Topic 2: Tomographic Reconstruction
Intro
CT
PET
Co-ordinate Rotation
Fourier Slice Theorem
Convolution Back Projection

# Accompanying Lecture Notes

## Integration Along Projections

Consider the function f(x,y) shown in figure 1(a). You can think of $f(x,y)$ as the original image. $f(x,y)$ is some grey-scale image where brighter pixels correspond to higher densities (like classical X-rays).

Fig 1: Orientation of $r,z$ axes relative to $x,y$ axes

We measure the projections as an integral of $f$ along the $z$ axis for every $r$. The orientation of the $(r,z)$ coordinate axes relative to the $x,y$ axes is shown in figure 1(b). The $z$ axis is parallel to the direction of X-rays. For this analysis, we assume, for the sake of simplicity, that the source and detectors employ parallel beam geometry. The path traced by the source is shown in figure 2(a). This design is obsolete now. As we discussed earlier, scanners nowadays employ fan beam geometry shown in figure 2(b).

Fig 2: (a) The source translates to trace out a straight line of sources before the source-detector combo rotate to a different angle. (b) Newer fan beam technology. Wavefronts resemble a spherical surface.

Let's take a look at another example. Figure 3(a) shows a CT slice through a subject's brain. Let us simplify that image to the one shown in figure 3(b) for the sake of illustration. What would its projection look like?

Fig 3: (a) A CT slice through a brain. (b) A simplified version of the image in (a).

Fig 4: Projection of $f(x,y)$ for $\theta = \pi/4$

For a given $\theta$ ∈ [0, 180°), the X-rays are $\theta$ degrees counterclockwise from the $y$ axis. The line integral along $z$ is measured for every $r$ at the given $\theta$. Notice the sudden humps that appear in the graph of $p_{\theta}(r)$ as we cross into brighter regions of the image. This is because there are pixels with higher values on the $z-$axis for certain $r$ values.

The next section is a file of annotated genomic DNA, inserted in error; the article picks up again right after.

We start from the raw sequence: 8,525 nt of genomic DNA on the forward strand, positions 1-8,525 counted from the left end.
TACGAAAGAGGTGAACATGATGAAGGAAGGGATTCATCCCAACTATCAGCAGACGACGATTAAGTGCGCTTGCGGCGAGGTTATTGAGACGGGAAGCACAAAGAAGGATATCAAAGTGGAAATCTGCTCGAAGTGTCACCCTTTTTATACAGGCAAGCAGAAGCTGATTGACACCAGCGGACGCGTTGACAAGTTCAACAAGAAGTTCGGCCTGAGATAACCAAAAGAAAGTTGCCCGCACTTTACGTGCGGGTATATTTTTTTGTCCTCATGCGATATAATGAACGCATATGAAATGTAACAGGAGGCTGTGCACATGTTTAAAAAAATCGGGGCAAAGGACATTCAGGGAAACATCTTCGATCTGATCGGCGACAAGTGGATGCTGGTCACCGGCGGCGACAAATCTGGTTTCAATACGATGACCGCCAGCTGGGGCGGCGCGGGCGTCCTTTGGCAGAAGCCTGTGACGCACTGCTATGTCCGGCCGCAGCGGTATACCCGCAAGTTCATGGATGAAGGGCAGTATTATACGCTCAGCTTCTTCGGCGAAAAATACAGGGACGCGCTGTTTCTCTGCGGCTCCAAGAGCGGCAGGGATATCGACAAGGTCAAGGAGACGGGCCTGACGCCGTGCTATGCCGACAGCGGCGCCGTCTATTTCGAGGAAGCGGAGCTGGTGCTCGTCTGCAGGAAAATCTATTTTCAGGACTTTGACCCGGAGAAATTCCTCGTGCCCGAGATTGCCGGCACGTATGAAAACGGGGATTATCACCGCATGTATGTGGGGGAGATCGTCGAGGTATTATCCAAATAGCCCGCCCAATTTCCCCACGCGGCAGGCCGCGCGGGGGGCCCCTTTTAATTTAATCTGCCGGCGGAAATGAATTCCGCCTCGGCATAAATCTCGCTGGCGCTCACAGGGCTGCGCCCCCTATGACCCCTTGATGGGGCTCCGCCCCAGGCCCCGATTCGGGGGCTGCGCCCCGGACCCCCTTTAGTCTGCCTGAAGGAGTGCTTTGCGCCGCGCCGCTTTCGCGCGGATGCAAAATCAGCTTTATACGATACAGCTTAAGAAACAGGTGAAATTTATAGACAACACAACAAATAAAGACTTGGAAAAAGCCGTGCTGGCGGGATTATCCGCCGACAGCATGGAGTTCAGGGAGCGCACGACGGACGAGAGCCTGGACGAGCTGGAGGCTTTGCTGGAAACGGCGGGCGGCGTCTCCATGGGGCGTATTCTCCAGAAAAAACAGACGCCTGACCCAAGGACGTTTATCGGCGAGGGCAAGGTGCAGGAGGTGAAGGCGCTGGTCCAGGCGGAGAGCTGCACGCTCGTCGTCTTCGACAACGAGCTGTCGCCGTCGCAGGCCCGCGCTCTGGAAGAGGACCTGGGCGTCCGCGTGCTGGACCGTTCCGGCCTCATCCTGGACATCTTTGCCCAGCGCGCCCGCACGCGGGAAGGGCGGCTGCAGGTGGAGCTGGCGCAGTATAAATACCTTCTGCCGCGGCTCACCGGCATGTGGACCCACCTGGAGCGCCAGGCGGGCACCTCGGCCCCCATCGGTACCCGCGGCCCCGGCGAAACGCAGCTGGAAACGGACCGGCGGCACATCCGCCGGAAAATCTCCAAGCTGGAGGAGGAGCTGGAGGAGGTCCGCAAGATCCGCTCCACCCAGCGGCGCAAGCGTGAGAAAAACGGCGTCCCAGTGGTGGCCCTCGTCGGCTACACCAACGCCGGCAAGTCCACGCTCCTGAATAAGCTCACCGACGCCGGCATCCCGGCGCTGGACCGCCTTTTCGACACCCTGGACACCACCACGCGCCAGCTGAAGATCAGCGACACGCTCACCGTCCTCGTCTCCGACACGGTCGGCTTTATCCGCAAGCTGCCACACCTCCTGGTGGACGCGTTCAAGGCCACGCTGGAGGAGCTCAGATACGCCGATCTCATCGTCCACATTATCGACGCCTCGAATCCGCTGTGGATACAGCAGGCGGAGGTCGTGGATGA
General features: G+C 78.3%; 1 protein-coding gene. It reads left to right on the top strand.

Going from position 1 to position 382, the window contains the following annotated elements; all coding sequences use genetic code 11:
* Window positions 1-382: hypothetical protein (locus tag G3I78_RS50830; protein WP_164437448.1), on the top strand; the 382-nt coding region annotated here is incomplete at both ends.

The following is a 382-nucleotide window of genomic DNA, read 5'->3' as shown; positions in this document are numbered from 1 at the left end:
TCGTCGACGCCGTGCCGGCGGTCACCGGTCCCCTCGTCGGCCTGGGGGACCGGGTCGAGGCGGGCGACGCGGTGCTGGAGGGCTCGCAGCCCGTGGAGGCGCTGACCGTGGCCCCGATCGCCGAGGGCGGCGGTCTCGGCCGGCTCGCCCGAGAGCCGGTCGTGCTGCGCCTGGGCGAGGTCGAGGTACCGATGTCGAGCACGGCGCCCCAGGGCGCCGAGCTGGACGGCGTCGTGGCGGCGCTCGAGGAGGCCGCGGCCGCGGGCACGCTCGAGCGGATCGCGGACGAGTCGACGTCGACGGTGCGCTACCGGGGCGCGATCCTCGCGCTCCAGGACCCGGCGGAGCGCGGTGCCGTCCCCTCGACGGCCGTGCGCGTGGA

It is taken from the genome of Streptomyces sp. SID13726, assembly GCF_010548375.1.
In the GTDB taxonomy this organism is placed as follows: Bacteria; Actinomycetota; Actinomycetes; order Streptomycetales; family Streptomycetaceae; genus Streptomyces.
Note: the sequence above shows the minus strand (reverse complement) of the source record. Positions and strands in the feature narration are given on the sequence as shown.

Since the image is only available to us as a function of $x$ and $y$, we must first rotate the $(x,y)$ coordinates to express them in terms of $r$ and $z$. This coordinate rotation was covered in the last section.

The projection integral for each $r$ and $\theta$ is given by
\begin{align} p_{\theta}(r) &= \int_{-\infty}^{\infty}f(\mathbf{A_{\theta}} \begin{bmatrix} r \\ z \end{bmatrix}) dz \\ &= \int_{-\infty}^{\infty} f(r\cos(\theta)-z\sin(\theta),r\sin(\theta)+z\cos(\theta))dz \end{align}

## Definition

We have just derived the Radon transform of the function f(x,y). So we have that
$p_{\theta}(r)= \int_{-\infty}^{\infty} f(r\cos(\theta)-z\sin(\theta),r\sin(\theta)+z\cos(\theta))dz$
where $p_{\theta}$ is the Radon transform of $f(x,y)$.

Once again, the Geometric interpretation is shown in figure 5.

Fig 5: Geometric interpretation shown in Professor Bouman's notes

Notice that the projection corresponding to $r = 0$ passes through the point $(x,y) = (0,0)$.

Also note that theoretically, projections are only required for $\theta$ ∈ [0, 180°). It does not matter which direction you integrate from along the $z$-axis. $p_{\theta}(r) = p_{\theta+180}(r)$ for $\theta$ ∈ [0°, 180°). As long as you have collected the projections for $\theta$ ∈ [0, 180°), further measurements will produce only redundant information. In practice however, taking measurements over [0°,360°) could be advantageous in terms of better signal to noise ratio. Also in practice, the measurement is discretized so if you place your detectors so none of them are exactly 180° from each other but have a slight offset, you can collect information from a larger amount of unique data points. So in practice scanners do perform measurements for angles larger than 180°.

## References

• C. A. Bouman. ECE 637. Class Lecture. Digital Image Processing I. Faculty of Electrical Engineering, Purdue University. Spring 2013.